If you follow the art scene or simply read news headlines, you have likely heard of non-fungible tokens. NFTs have been the talk of the art world, because of their recent explosion on the market. They have generated billions of dollars in sales in 2021 alone — one example sold at auction in March for $69.3 million.
With that sort of money at stake, it’s no surprise that long-established auction houses, blue-chip galleries and internationally admired creators from the “traditional” art world are venturing into the NFT universe. As they revolutionize the way we sell, buy and collect digital art, NFTs are sparking spirited discussions about digital scarcity and ownership — indeed, the very notion of what constitutes an artwork.
As 1stDibs launches its own NFT art platform — with thoughtfully curated auctions premiering every two weeks — we thought it was time to take a deep dive into the history, technology and philosophical intentions behind this 21st-century art revolution.
In this guide, we define NFTs, inquire about artists’ thoughts on the NFT landscape and answer commonly asked questions concerning this relatively new category. To place the current movement in a historical context, we also present a digital-art time line and track the recent emergence of cryptoart.
What Are NFTs?
NFT stands for “non-fungible token.” “Non-fungible” means that the item described is unique and cannot be replicated or subdivided. However, some NFTs are now being fractionalized, which means they can be co-owned by multiple collectors.
Oil is a fungible asset, because a barrel of crude from Saudi Arabia is equivalent to and can be exchanged for one from Venezuela.
In contrast, oil paintings are non-fungible, because they cannot be traded like for like. An NFT is a digital certificate or signature of authenticity, representing a one-of-a-kind digital asset that, like an oil painting, can be bought, sold and collected.
Can’t You Simply Duplicate a Digital Image?
You can make copies of a digital image but not of the NFT. So, if you have an NFT of a JPEG, the image can be replicated, but the unique token cannot. Owning the token is similar to owning a painting: You can make prints or photographs of the work, but only one person possesses the original. That said, owners of NFTs are not allowed to make derivatives of the underlying image, since they don’t own the rights to it.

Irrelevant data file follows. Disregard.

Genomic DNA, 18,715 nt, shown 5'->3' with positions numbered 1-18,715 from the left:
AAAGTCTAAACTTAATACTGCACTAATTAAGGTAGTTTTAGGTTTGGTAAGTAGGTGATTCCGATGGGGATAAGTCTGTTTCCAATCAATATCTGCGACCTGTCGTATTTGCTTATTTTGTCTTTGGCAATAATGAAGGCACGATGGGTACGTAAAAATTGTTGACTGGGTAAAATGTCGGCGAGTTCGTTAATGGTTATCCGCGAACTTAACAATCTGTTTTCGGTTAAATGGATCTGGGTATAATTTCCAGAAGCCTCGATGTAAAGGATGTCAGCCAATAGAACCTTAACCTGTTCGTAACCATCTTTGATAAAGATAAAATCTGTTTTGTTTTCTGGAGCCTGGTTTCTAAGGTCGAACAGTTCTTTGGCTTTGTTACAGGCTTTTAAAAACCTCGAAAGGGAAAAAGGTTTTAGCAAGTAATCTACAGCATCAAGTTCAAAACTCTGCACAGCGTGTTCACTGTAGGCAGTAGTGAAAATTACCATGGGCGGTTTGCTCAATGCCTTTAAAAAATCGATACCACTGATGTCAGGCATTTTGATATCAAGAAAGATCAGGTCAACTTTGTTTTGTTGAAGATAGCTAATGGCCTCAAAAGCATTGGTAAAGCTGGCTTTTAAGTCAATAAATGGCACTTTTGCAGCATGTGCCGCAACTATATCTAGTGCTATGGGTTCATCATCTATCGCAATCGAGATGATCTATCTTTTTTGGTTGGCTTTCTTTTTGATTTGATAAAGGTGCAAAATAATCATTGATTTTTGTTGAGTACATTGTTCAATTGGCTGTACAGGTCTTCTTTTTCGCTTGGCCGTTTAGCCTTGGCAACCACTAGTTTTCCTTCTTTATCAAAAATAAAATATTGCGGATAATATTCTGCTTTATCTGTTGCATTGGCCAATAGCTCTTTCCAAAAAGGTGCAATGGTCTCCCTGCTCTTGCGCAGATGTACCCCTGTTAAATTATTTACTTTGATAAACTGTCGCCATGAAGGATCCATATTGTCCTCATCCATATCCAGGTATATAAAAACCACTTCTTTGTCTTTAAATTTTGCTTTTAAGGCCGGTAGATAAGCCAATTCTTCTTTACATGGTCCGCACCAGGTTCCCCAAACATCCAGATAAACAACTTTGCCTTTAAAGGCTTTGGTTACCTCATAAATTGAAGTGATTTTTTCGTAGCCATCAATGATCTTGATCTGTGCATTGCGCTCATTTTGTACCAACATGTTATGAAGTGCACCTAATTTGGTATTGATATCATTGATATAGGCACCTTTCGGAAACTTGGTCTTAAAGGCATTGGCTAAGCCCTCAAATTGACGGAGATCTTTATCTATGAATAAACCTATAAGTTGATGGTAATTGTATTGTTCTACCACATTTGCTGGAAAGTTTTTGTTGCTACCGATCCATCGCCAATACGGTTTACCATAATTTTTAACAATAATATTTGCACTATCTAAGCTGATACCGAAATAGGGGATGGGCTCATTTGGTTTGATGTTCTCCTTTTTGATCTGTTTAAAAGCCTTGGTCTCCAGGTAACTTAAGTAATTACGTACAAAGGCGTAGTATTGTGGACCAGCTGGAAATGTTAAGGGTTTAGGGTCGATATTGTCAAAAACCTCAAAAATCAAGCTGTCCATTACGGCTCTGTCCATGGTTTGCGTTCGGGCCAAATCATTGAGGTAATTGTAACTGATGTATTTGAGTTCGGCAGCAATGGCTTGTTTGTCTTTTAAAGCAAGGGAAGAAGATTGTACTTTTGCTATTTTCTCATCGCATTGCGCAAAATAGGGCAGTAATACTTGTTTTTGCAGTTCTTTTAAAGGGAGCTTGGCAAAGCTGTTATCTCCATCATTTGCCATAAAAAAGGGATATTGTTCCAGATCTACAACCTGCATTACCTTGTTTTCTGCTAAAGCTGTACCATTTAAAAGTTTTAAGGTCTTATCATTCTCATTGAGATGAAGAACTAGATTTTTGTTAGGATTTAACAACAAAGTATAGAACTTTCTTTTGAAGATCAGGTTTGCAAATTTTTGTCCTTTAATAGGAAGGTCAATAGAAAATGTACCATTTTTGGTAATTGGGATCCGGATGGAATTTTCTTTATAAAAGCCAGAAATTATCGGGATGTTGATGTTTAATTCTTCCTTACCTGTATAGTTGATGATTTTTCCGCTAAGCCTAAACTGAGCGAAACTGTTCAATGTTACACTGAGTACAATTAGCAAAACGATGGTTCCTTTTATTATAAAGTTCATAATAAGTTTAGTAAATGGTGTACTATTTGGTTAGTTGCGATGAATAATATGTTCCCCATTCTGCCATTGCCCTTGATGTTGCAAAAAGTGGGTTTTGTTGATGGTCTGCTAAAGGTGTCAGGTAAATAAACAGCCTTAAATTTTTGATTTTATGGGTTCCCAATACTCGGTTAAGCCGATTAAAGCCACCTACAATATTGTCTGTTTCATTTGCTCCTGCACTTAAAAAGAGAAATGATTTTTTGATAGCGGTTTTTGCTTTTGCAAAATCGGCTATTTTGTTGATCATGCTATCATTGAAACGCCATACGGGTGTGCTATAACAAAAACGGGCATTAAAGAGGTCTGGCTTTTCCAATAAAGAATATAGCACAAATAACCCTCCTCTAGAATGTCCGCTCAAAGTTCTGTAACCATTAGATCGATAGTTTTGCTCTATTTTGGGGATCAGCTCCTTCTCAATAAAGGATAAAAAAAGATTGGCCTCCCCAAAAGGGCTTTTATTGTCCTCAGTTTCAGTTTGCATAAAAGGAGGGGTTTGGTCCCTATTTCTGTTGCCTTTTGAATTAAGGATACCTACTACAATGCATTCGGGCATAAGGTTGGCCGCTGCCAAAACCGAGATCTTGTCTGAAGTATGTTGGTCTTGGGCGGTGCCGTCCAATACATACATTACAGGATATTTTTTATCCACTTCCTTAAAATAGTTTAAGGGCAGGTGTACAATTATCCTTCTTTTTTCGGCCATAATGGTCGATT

Digital-Art Time Line and the Rise of NFTs
Although many people have become aware of NFTs for the first time because of the excitement currently surrounding them, the tokens have actually been around for several years. And digital art, of course, has been evolving for decades. Here, we trace the major events in the development of digital art and NFTs.
How do NFTs Work?
NFTs are powered by blockchain technology. A blockchain is a secure digital ledger that tracks the transactions involving and ownership of an NFT or a cryptocurrency. Most NFTs are part of the Ethereum blockchain.
NFTs are bought and sold in various online marketplaces. Almost all NFT sales platforms accept Ethereum or Bitcoin cryptocurrencies.
“The magic that makes NFTs possible is, of course, the unfalsifiable and unalterable record of provenance that blockchain technology provides, allowing collectors to verify whether a given work originates from an established cryptoartist’s publicly listed wallet address,” says Hungarian digital artist Daïm Aggott-Hönsch. “Counterintuitively, this makes digital art more verifiable and less prone to successful forging than traditional physical art.”
What Can Be an NFT?
In the art space, NFTs are commonly associated with digital artworks. However, one can technically create, or “mint,” an NFT from anything, from the tangible to the intangible. Some examples include:
- Video game skins
- Other collectibles
Individuals and companies are finding increasingly creative ways to make money from these tokens. For example, Twitter CEO Jack Dorsey sold his first tweet as an NFT for nearly $3 million, and the NBA is marketing sports-highlight NFTs, known as Top Shots, with one featuring LeBron James earning almost $400,000 at auction this past April. A GIF of the Nyan Cat meme, popularized in 2011, recently sold for nearly $600,000.